Germany is in the heart of Europe's refugee crisis. More than a million mostly Muslim refugees arrived in the country in 2015 alone.  

The clerks point out that the project helps with the refugee crisis, especially in the integration of the immigration population, by promoting mutual understanding.

"We want to give the refugees a future. We are helping the community here to understand the other people, their thinking," said Imam Sanci.

"We are not so much involved now in the actual help for refugees, but we are working to make people from three religions equally accepted as members of society," said Rabbi Nachama.

The total estimated cost of the construction is 43.5 million euros ($48.3 million), which will be financed with a mixture of bigger donations from patrons, governmental and institutional money, and a crowdfunding campaign. Through crowdfunding, people can donate 10 euros for each brick. So far the organization has received 4.35 million euros.

Inter-faith collaboration 

Unfortunately, not everybody supports the idea.

"I have received criticism from Muslims," said Imam Sanci. "Nowadays some Muslim groups are against dialogue, so they look for quotes in the Koran which legalizes their point of view. But it should be the other way around," he said.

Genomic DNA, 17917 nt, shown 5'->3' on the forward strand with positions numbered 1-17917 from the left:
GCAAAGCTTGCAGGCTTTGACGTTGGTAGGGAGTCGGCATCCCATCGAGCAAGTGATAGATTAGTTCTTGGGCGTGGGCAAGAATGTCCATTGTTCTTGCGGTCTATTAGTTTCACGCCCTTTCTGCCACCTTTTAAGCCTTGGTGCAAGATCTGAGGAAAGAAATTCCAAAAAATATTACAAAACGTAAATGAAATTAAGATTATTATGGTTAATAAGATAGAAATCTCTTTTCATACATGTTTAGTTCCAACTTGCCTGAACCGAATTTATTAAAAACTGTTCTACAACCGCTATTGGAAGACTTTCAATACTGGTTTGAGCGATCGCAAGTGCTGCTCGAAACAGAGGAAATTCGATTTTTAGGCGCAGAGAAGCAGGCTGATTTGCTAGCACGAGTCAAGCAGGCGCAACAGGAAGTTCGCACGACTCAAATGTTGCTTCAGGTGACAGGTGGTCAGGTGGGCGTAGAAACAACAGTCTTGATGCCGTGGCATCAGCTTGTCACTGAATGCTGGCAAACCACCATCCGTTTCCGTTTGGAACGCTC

"My task now is to show people that Islam in history was a religion which welcomes dialogue, and you can read in the Koran that dialogue is a good concept," he said.

The rising anti-Islam sentiment in the country also seems to pose a great challenge.

According to some pollsters and observers, there has been a dramatic change in the attitude of the general German population to Islam over the past year. A poll conducted by German newspaper Bild and research institute INSA shows that out of the whole population, those who think Islam has a place in Germany had dropped from January 2015's 37 percent to 22 percent, Russia Today reported in May.

Meanwhile, with multiple conflicts occurring in the Middle East, some believe that rather than inter-religious dialogue, reform is in need within Islam, to reject those aspects of the traditions that might be used by people who resort to oppression or war.

"It [Islam] has been reformed," Imam Sanci said. "The Muslims today, they have problems, very big problems. And they have to rediscover the real Islam again. That's my part of the job [to let people know] that we don't need a new Islam. We need the Islam which is very friendly and very wild and free." 

"From the Jewish point of view, Judaism has survived somehow 2,000 years without being a majority in society. So Jews can live very well in society with others, if the society is open, tolerant and flexible," Rabbi Nachma said.

Rabbi Nachama believes the project will provide an example that is needed to help with the global immigration challenge.

"Here we present us as partners. And Europe is a good example to present Jewish, Muslim and Christianity as partners," he said. 

Some interested partners have approached the organization, intending to start a similar project or take the name "House of One."

Posted in: EUROPE